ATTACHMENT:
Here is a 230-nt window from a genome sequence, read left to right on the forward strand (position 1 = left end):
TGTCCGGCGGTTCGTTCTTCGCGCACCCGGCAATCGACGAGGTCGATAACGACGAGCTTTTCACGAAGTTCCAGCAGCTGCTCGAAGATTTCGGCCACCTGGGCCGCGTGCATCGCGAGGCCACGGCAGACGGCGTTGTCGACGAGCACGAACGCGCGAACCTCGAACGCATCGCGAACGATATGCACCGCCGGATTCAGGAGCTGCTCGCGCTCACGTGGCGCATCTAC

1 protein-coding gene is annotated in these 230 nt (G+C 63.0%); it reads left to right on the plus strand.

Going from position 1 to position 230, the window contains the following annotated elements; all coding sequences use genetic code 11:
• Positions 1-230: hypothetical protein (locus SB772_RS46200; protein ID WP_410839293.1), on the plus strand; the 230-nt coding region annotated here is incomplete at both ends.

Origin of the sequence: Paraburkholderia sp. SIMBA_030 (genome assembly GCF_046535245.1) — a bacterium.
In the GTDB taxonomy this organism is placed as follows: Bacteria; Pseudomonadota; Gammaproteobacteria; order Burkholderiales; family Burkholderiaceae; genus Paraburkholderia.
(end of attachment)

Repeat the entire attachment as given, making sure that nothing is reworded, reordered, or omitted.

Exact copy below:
Here is a 230-nt window from a genome sequence, read left to right on the forward strand (position 1 = left end):
TGTCCGGCGGTTCGTTCTTCGCGCACCCGGCAATCGACGAGGTCGATAACGACGAGCTTTTCACGAAGTTCCAGCAGCTGCTCGAAGATTTCGGCCACCTGGGCCGCGTGCATCGCGAGGCCACGGCAGACGGCGTTGTCGACGAGCACGAACGCGCGAACCTCGAACGCATCGCGAACGATATGCACCGCCGGATTCAGGAGCTGCTCGCGCTCACGTGGCGCATCTAC

1 protein-coding gene is annotated in these 230 nt (G+C 63.0%); it reads left to right on the plus strand.

Going from position 1 to position 230, the window contains the following annotated elements; all coding sequences use genetic code 11:
• Positions 1-230: hypothetical protein (locus SB772_RS46200; protein ID WP_410839293.1), on the plus strand; the 230-nt coding region annotated here is incomplete at both ends.

Origin of the sequence: Paraburkholderia sp. SIMBA_030 (genome assembly GCF_046535245.1) — a bacterium.
In the GTDB taxonomy this organism is placed as follows: Bacteria; Pseudomonadota; Gammaproteobacteria; order Burkholderiales; family Burkholderiaceae; genus Paraburkholderia.